New Federal Fracking Rules Rely on FracFocus Even as EPA Research Highlights Site's Flaws

It's a classic case of the government's left hand not knowing what the right hand is doing. Days after the Bureau of Land Management issued new federal rules for fracking on federal land, relying heavily on an industry-run site called FracFocus, the Environmental Protection Agency issued a study mainly noteworthy for the shortcomings of the site that it revealed.

More than 70 percent of the chemical disclosure statements that drillers posted on FracFocus between January 2011 and February 2013 were missing key information because drillers labeled that data “confidential business information,” the EPA reported.

On average, drillers reported using a mix of 14 different chemicals at each well site. At sites where information was withheld, an average of five chemicals were not named.

In fact, FracFocus allowed drillers to conceal the identity of more than one out of every ten chemicals whose use was “disclosed” on the site, EPA researchers found.

This made it impossible for EPA's researchers, who received over 39,000 disclosure statements from FracFocus in March 2013 and published their study two years later, to definitively say what chemicals drillers used most often, how much of each chemical was injected underground, or even to simply create a list of all the chemicals used at the wells.

Internal Documents Reveal Extensive Industry Influence Over EPA's National Fracking Study

In 2010, the Environmental Protection Agency (EPA) launched an ambitious and highly consequential study of the risks that hydraulic fracturing, or fracking, poses to American drinking water supplies.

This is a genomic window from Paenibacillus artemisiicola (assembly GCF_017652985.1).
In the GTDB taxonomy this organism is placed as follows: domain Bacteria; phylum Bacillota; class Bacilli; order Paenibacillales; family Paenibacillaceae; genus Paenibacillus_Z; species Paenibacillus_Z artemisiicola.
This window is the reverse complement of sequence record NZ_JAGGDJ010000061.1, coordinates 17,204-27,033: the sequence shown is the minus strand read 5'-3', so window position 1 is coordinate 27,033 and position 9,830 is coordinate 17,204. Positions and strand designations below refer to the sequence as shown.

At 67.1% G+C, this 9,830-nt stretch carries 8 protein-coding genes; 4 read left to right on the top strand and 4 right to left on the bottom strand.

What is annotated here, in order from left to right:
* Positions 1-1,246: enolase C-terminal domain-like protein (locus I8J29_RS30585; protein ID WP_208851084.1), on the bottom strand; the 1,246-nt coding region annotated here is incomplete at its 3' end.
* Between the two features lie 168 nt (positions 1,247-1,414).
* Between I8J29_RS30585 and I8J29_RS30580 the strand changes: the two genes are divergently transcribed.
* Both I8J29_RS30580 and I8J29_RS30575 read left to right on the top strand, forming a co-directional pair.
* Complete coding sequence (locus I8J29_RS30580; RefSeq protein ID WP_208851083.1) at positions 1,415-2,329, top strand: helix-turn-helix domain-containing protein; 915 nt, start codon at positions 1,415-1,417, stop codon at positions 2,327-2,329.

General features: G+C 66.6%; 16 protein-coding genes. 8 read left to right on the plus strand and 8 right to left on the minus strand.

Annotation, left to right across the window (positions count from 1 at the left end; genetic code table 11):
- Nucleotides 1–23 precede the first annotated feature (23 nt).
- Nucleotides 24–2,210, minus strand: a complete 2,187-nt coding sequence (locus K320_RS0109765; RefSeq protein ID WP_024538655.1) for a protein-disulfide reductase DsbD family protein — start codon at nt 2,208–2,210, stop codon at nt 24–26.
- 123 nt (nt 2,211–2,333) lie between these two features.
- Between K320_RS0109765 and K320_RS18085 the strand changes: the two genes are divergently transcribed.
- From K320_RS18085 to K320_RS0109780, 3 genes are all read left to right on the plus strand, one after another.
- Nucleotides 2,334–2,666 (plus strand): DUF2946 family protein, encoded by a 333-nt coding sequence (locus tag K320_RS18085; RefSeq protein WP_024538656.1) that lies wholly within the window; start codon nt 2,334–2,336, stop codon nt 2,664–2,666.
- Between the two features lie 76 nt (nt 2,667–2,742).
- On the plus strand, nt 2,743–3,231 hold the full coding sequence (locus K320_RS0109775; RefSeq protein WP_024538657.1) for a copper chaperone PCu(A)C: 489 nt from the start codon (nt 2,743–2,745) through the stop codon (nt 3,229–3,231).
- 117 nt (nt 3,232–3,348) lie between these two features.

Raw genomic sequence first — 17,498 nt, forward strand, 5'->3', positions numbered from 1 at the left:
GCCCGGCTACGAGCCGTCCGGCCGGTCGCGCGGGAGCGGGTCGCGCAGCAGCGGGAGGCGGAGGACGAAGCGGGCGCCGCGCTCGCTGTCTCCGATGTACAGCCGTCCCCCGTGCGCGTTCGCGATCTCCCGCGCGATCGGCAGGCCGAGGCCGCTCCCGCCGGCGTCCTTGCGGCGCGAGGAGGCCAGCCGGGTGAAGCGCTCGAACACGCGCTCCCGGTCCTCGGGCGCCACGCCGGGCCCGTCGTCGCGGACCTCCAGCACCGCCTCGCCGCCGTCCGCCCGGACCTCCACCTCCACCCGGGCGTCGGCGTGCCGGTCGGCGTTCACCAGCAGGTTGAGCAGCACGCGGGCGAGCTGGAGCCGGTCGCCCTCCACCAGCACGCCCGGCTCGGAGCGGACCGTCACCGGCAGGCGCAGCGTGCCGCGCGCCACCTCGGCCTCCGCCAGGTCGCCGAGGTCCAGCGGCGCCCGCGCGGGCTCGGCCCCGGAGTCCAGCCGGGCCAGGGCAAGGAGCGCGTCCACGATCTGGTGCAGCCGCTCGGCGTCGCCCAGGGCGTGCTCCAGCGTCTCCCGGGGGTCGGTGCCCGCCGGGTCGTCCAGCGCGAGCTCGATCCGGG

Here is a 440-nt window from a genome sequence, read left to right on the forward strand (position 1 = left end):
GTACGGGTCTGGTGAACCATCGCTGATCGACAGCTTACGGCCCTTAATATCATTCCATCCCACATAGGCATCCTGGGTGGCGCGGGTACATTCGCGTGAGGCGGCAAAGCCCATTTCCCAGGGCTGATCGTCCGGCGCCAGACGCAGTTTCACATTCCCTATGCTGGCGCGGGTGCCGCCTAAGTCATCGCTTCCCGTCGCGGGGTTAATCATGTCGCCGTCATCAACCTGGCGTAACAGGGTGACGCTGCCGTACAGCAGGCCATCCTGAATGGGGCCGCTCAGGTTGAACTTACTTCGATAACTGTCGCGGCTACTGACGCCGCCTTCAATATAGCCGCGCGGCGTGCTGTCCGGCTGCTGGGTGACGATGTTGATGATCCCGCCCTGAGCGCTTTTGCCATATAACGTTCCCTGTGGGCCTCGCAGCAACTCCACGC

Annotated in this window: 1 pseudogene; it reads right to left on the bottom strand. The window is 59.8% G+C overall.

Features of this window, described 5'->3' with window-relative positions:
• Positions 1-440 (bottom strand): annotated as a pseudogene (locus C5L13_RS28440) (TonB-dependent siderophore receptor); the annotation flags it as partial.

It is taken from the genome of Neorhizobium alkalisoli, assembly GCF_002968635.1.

This is about using the best possible science to do what the American people expect the EPA to do – ensure that the health of their communities and families are protected,” Paul Anastas, Assistant Administrator for the agency's Office of Research and Development, said in 2011.

But the EPA's study has been largely shaped and re-shaped by the very industry it is supposed to investigate, as energy company officials were allowed to edit planning documents, insisted on vetting agency contractors, and demanded to review federal scientist's field notes, photographs and laboratory results prior to publication, according to a review by DeSmog of over 3,000 pages of previously undisclosed emails, confidential draft study plans and other internal documents obtained through open records requests.

Company officials imposed demands so infeasible that the EPA ultimately dropped a key goal of the research, their plans to measure pollution levels before and after fracking at two new well sites, the documents show.

All told, the documents raise serious questions about the study's credibility and they highlight a certain coziness between the EPA and Chesapeake Energy, one of the most aggressive oil and gas companies in the shale gas rush.

“[Y]ou guys are part of the team here,” one EPA representative wrote to Chesapeake Energy as they together edited study planning documents in October 2013, “please write things in as you see fit”.